HAMMOND | A Hammond bank robbery suspect led a 40-year life of crime, including a past murder conviction, his attorney conceded in Hammond federal court documents filed Friday.
But Ronald Parks, 61, of Calumet City, deserves a shot at not dying in prison when a judge sentences Parks for his most recent crime, the attorney argued.
Parks pleaded guilty last year to the April 2012 robbery of Citizens Bank in Hammond. Two weeks before the robbery, federal authorities said Parks also had kidnapped a woman in Indiana and held her for ransom in Illinois.
Parks is scheduled to be sentenced Thursday in U.S. District Court in Hammond on the charge of bank robbery by force or violence.
In Friday's court filings, Parks' defense attorney, Jeffrey Schlesinger, asks the court for a sentence of no more than 14 years in prison, which would set Parks free in his 70s.
Schlesinger acknowledged that federal sentencing guidelines call for a penalty of between 21 and 27 years. He also conceded his client has been consistently in trouble with the law for the better part of four decades.
Parks previously was sentenced to life in prison for a 1974 charge of murder in perpetration of robbery, Schlesinger noted. After 20 years of incarceration, Parks was paroled in that case in 1994, his attorney explained in documents.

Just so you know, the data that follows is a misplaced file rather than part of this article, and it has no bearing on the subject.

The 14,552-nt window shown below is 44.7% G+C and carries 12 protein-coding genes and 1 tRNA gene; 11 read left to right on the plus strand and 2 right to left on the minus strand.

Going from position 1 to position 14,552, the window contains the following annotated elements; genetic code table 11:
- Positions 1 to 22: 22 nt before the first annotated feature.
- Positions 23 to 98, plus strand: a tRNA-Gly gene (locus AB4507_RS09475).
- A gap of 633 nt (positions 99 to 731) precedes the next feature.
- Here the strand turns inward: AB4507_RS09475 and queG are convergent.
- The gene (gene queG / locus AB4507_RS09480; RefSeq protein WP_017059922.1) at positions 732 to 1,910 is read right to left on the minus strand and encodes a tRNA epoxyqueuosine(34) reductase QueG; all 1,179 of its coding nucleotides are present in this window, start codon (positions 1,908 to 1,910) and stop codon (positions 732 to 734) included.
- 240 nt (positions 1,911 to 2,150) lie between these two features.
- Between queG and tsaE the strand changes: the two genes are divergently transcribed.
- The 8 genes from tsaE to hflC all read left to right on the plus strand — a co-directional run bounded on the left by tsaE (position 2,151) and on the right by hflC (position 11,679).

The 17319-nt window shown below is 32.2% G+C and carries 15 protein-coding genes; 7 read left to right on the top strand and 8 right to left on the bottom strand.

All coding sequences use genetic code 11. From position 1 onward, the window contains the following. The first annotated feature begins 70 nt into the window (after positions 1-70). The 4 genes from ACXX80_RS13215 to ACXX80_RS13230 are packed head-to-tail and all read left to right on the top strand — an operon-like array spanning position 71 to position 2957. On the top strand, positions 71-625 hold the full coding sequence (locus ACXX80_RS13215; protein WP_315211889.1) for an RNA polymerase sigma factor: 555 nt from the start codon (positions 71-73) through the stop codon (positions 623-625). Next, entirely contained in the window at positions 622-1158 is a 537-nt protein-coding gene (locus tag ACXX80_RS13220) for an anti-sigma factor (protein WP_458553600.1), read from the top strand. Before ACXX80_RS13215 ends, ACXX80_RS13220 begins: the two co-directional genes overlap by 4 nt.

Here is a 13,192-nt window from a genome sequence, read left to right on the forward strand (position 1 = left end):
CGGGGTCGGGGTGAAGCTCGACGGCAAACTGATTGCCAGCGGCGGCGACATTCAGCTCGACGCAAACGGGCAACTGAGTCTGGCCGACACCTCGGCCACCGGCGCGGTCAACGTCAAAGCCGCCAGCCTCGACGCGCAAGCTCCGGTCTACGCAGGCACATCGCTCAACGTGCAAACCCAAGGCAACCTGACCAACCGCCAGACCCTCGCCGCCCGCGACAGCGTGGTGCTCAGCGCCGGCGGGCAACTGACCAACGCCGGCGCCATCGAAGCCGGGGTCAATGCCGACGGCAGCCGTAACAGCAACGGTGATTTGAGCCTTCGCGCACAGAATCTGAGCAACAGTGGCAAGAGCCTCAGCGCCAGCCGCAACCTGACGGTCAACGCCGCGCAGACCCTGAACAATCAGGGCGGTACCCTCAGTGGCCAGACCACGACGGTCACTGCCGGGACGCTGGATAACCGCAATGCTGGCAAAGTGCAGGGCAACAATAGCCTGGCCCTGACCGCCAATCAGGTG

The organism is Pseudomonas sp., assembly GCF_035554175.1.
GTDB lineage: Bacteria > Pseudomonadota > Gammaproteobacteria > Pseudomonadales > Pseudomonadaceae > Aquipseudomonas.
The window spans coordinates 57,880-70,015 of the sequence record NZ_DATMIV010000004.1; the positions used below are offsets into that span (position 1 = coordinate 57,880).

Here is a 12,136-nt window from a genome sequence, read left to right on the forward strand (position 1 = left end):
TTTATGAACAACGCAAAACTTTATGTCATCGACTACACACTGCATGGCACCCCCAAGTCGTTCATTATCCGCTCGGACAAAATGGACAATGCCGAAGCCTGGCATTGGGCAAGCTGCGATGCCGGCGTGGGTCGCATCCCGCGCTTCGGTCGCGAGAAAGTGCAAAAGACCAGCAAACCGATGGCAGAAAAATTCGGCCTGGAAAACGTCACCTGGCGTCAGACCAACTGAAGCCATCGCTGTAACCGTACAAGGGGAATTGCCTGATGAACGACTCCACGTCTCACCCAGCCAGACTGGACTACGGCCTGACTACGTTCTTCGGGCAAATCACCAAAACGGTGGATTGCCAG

But Parks violated his parole and returned to prison in 1996, according to Schlesigner.
Parks was paroled yet again in May 1997 only to end up back in prison in August of that year on another violation and new charge, court documents show.
In 2005, Parks again was released from prison. Less than five months later, he was jailed again on parole violations, the documents state. More parole violations occurred after Parks' 2009 release, and he was returned to custody in 2010.
Parks committed the most recent robbery lass than a month after his 2012 parole from prison, Schlesinger said.
According to the Indiana Department of Correction website, Parks was convicted of murder in 1975. In 1999, Parks was convicted of rape and criminal confinement.
"Although Mr. Parks' record shows a persistent failure of rehabilitation, it also shows that he has been incarcerated for the majority of the last 39 years," Schlesinger stated in documents.
Schlesinger also argued that only 2 percent of inmates in federal prisons are 60 or older and that his client's chance of committing new offenses will diminish with age.
He argued a 14-year sentence "would adequately reflect the seriousness of the offense, promote respect for the law and provide just punishment for the offense."
"Mr. Parks realized that his past conduct does not indicate remorse for previous criminal behavior," Schlesinger wrote.
"At his age, however, he has realized that he has already spent the majority of his life incarcerated, and if he wishes not to die in prison, he cannot participate in any criminal conduct following his release." Federal prosecutors have not yet responded to the filings.